We’ve long heard that nurturing a child’s love of reading from an early age can have incredible long-term results. Some experts believe they’ve finally found a way to prove it. A new study that involved more than 10,000 children and spanned over several years seems to show that those who regularly read for fun at an early age grew into better-adjusted tweens and teens than their peers. The study has more than anecdotal evidence to support its claims, shedding new light on the importance (and benefits) of early reading.
The Study Shows a Promising Association Between Early Reading and Success
Children between the ages of 9 and 13 took part in the long-term study published in Psychological Medicine on June 28.1 Researchers considered a little more than 5,000 children included in the study “early readers.” This means they had been reading for anywhere from three to 10 years.
That put approximately 48 percent of children into a separate category, including those who had just begun reading for fun and those who didn’t enjoy reading.
Those who qualified in the first group scored better in a series of tests covering things like memory, speech, and processing information.
The Benefits Went Beyond the Academic
As parents, we want our children to do well in life. This certainly means more than just academics. According to the study, those early readers also seemed to have a higher quality of life. Their parents reported fewer signs of aggression and depression in their children.
“Reading isn’t just a pleasurable experience – it’s widely accepted that it inspires thinking and creativity, increases empathy and reduces stress,” the study’s co-author, Barbara Sahakian, a professor at the University of Cambridge in the UK, said through a university press release. “But on top of this, we found significant evidence that it’s linked to important developmental factors in children, improving their cognition, mental health, and brain structure, which are cornerstones for future learning and well-being.”
The Study Also Included Brain Scans
One of the more exciting facets of the study was that researchers could see some of these benefits manifest physically. MRI scans of the early reader group seemed to show more tissue volume in regions of the brain associated with things like attention, behavior, and other areas compared to their non-early reader peers.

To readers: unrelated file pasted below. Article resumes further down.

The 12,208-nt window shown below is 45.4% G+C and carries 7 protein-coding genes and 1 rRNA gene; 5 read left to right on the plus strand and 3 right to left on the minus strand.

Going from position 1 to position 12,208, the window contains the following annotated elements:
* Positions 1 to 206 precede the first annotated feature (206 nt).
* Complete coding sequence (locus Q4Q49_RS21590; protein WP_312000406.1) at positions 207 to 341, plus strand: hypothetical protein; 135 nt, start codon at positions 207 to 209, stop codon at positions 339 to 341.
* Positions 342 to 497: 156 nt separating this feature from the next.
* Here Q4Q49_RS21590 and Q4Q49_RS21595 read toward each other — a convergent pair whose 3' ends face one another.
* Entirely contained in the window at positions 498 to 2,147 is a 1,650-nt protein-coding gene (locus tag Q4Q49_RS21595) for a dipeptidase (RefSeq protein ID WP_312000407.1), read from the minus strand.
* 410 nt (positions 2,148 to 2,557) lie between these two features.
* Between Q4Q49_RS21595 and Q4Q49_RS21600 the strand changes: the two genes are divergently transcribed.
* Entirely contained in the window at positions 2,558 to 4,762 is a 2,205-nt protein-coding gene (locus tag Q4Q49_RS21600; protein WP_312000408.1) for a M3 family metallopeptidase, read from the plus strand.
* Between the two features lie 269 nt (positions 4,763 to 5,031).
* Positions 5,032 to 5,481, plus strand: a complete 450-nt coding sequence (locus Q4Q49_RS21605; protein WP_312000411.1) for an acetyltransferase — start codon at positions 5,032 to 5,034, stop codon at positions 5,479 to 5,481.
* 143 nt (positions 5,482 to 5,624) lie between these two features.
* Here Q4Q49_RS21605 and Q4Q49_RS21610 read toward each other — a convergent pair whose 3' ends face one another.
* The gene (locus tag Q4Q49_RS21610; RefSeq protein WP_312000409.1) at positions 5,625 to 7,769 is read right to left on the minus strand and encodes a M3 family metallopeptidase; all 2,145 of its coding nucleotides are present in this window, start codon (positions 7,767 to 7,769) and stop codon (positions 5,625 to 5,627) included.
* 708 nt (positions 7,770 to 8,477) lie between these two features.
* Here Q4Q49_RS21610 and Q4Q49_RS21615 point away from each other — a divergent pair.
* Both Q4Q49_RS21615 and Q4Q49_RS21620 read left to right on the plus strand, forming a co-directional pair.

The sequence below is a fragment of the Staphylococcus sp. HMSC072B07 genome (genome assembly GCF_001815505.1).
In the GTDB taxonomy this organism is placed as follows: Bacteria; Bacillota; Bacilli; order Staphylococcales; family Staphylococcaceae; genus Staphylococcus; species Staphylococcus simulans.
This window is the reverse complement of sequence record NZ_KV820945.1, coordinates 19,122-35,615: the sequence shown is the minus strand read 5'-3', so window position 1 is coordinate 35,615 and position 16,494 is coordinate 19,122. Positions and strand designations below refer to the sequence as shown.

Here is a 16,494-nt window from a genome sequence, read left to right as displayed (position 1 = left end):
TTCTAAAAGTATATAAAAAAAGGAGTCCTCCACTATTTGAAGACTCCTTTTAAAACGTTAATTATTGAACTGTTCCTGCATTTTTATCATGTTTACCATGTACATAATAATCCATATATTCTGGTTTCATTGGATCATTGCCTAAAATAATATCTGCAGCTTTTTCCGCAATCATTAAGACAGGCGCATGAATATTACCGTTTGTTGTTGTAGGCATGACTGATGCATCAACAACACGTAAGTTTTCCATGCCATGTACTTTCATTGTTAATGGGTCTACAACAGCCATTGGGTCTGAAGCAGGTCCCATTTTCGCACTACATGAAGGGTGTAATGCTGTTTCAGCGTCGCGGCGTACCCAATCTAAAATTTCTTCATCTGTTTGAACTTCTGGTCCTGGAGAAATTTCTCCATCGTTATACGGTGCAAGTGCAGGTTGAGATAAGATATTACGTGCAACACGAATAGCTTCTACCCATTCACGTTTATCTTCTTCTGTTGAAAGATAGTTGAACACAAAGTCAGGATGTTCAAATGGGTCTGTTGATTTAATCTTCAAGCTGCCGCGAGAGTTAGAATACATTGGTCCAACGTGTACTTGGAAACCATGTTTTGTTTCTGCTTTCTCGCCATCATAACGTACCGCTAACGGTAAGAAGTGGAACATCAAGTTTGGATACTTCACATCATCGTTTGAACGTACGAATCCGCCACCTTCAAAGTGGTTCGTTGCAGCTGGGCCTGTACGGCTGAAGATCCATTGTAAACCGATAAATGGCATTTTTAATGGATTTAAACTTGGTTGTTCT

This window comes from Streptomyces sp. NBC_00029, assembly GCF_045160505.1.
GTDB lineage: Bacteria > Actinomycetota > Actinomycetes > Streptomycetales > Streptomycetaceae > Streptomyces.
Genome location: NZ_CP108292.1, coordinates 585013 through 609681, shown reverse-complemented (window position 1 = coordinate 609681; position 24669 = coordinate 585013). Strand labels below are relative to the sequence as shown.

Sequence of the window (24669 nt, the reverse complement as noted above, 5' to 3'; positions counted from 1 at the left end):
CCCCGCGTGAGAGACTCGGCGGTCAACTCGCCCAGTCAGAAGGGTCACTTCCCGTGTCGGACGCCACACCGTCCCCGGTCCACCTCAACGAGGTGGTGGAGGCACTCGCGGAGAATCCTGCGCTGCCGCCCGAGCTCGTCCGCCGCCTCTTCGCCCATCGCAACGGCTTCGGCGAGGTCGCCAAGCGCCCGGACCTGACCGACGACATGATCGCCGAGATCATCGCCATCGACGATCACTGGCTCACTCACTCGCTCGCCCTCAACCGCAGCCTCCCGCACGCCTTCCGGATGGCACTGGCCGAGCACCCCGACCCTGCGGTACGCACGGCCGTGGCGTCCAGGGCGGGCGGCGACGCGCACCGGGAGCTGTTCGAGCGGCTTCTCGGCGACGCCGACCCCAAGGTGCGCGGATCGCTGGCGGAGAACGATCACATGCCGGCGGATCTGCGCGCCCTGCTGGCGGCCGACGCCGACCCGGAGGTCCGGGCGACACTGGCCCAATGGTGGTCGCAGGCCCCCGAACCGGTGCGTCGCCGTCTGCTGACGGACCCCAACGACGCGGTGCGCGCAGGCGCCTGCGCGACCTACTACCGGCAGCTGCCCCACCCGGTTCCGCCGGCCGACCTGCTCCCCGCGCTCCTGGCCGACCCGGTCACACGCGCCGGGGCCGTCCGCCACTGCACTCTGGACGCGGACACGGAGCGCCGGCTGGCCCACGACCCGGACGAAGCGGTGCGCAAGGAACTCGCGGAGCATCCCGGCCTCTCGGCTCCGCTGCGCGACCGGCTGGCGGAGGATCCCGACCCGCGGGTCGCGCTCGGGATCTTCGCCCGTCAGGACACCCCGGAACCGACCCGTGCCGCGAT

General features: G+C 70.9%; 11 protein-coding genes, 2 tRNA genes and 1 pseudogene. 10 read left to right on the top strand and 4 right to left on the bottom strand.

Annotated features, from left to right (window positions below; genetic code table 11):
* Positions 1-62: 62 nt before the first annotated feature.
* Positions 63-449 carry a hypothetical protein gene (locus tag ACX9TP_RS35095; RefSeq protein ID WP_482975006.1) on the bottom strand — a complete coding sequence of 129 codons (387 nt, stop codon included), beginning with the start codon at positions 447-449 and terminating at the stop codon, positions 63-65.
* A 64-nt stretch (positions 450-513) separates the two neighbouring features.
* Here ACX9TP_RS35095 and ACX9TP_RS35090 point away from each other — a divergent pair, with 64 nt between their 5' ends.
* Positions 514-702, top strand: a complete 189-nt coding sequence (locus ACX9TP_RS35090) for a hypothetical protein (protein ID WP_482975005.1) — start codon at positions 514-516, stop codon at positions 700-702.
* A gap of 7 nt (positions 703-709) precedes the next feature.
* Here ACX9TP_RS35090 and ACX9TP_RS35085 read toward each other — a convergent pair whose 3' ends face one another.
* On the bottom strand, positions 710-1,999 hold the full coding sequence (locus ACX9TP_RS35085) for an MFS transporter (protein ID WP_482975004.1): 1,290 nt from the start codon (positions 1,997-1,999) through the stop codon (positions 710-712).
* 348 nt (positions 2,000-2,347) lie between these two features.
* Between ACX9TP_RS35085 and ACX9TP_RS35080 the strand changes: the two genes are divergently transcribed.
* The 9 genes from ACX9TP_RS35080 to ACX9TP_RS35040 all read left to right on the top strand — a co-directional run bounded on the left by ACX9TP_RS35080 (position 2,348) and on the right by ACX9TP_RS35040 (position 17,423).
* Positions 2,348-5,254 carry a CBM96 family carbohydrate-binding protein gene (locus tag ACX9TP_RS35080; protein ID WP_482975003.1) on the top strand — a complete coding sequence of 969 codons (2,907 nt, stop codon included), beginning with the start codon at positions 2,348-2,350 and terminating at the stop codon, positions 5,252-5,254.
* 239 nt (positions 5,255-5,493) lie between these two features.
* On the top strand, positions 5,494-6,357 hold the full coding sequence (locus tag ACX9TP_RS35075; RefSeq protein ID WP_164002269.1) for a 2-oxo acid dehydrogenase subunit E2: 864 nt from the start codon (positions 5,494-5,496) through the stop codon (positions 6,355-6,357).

There’s More to Consider About the Findings
It’s easy to point to reading as being behind all the success these tweens and teens had experienced. But there may be more at play here. Caitlin Canfield, a developmental psychologist at NYU Grossman School of Medicine in New York City, told US News & World Report that we should also consider things like home life and school environment.
“But this does at least show an association,” she explained, adding that other research has shown traditional print books may have a leg up over e-books. This is because kids “transfer more knowledge” when reading print.
That feeling is a mutual one. Caitlin (who wasn’t involved in the study) noted there is also research that shows parents prefer reading print books to their children. Having an actual book to grasp in their hands makes them more likely to enjoy reading aloud to their kids.
Give Your Child a Leg Up by Sitting Down With a Good Book
The findings cannot definitively conclude that an early love of reading is behind all the positive changes researchers noted. But when coupled with what other studies and research have already uncovered, the benefits seem clear.
“I do think there’s something special about reading,” Barbara concluded in her statement. “I always encourage parents to let their children lead the way – choosing the books, letting them turn the page,” she continued. She also noted that any age-appropriate book would do. “It doesn’t have to be great literature. It can be any reading that sparks their interest.”
In a time when screens and technology dominate the landscape, an old-fashioned book may be what the doctor ordered. This can help ensure our children reach their full potential, academically and emotionally. We can’t wait to test these findings and open a good book with our little ones tonight!
1. Sun, Y., Sahakian, B., Langley, C., Yang, A., Jiang, Y., Kang, J., . . . Feng, J. (2023). Early-initiated childhood reading for pleasure: Associations with better cognitive performance, mental well-being and brain structure in young adolescence. Psychological Medicine, 1-15. doi:10.1017/S0033291723001381